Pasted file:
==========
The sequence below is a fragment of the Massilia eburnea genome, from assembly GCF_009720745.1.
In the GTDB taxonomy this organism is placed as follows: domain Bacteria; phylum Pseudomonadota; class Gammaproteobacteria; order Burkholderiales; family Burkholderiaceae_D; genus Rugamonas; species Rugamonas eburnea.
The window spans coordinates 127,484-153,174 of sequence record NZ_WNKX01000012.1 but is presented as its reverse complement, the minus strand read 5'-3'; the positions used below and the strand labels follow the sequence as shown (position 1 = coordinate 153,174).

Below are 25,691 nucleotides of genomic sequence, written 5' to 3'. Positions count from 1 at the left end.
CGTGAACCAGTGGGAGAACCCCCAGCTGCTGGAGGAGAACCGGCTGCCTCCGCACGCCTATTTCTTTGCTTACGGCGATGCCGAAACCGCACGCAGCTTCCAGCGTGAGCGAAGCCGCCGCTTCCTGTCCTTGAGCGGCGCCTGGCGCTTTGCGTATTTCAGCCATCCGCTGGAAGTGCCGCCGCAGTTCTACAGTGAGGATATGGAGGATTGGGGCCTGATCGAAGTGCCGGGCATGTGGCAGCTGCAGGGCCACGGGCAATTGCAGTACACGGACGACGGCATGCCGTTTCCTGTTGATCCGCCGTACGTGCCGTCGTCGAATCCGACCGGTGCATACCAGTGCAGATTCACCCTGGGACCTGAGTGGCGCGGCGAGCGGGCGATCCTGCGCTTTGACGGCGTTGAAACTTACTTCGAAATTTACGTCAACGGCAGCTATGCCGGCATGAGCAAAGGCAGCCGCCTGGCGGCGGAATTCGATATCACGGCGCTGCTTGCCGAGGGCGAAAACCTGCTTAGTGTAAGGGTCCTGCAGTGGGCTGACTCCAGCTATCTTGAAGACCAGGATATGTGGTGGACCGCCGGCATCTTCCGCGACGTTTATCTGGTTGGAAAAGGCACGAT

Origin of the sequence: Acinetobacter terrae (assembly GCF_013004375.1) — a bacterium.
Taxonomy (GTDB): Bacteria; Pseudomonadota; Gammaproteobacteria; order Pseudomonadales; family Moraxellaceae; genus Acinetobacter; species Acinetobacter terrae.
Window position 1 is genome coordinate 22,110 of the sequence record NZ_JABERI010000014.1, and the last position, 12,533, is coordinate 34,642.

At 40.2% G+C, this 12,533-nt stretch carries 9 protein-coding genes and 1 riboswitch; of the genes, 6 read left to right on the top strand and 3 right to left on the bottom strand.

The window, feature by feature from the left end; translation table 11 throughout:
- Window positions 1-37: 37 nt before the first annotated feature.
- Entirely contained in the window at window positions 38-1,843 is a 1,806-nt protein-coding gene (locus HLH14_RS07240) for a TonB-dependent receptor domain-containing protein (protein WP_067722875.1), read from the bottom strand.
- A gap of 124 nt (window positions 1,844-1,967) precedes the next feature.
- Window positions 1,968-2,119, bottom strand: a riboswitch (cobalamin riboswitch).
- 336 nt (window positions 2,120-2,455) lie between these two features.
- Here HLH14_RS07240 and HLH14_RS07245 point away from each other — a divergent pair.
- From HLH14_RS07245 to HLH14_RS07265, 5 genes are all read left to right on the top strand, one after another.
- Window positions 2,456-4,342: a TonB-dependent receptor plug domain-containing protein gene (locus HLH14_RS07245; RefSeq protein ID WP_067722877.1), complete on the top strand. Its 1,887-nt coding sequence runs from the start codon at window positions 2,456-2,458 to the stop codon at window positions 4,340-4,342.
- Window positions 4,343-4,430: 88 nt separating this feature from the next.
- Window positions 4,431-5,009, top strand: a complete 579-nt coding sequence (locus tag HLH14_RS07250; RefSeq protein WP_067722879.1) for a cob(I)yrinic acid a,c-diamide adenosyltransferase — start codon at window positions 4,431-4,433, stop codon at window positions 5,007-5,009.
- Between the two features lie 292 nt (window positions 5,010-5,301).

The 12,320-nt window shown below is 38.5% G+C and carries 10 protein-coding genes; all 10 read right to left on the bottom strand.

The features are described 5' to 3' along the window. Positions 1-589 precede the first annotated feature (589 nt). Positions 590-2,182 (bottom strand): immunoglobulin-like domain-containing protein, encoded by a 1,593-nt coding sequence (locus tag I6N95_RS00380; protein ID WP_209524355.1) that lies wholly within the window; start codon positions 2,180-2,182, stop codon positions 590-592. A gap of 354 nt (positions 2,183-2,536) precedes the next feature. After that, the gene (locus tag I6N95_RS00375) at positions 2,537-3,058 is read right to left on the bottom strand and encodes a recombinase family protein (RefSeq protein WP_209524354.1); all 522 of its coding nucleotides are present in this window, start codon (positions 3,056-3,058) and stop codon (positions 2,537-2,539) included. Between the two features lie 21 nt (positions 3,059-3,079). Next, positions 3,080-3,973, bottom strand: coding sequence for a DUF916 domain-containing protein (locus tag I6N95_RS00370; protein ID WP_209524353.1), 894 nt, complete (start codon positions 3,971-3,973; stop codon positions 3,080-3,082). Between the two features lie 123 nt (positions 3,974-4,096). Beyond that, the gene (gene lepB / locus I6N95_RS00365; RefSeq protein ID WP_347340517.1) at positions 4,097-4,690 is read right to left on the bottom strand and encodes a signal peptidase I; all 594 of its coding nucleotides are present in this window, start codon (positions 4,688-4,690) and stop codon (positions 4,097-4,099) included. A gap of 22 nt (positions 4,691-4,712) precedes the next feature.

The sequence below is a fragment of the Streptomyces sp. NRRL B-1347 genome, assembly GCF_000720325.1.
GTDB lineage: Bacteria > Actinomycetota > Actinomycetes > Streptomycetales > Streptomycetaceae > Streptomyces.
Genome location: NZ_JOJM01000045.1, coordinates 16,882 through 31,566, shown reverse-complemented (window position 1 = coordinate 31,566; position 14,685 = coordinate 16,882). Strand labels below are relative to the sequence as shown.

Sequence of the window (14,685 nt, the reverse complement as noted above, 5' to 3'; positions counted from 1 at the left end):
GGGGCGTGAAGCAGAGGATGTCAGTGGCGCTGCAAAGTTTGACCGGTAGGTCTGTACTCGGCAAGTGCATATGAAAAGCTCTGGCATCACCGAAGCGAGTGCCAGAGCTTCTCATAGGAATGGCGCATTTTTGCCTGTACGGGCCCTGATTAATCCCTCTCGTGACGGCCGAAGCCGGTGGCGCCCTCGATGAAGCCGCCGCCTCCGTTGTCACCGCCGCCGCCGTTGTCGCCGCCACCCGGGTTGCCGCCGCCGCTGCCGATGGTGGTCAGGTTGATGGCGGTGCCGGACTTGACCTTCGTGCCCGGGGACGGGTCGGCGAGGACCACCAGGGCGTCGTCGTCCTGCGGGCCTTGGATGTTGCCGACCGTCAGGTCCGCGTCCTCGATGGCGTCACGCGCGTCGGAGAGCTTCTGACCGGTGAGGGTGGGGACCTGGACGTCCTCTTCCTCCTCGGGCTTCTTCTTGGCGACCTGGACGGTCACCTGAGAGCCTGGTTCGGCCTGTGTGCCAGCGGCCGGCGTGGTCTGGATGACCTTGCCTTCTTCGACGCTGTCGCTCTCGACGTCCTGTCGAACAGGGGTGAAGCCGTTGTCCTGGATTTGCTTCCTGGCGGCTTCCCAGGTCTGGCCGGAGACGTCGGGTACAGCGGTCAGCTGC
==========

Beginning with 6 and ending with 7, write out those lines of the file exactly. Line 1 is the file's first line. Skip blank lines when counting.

Origin of the sequence: Acinetobacter terrae (assembly GCF_013004375.1) — a bacterium.
Taxonomy (GTDB): Bacteria; Pseudomonadota; Gammaproteobacteria; order Pseudomonadales; family Moraxellaceae; genus Acinetobacter; species Acinetobacter terrae.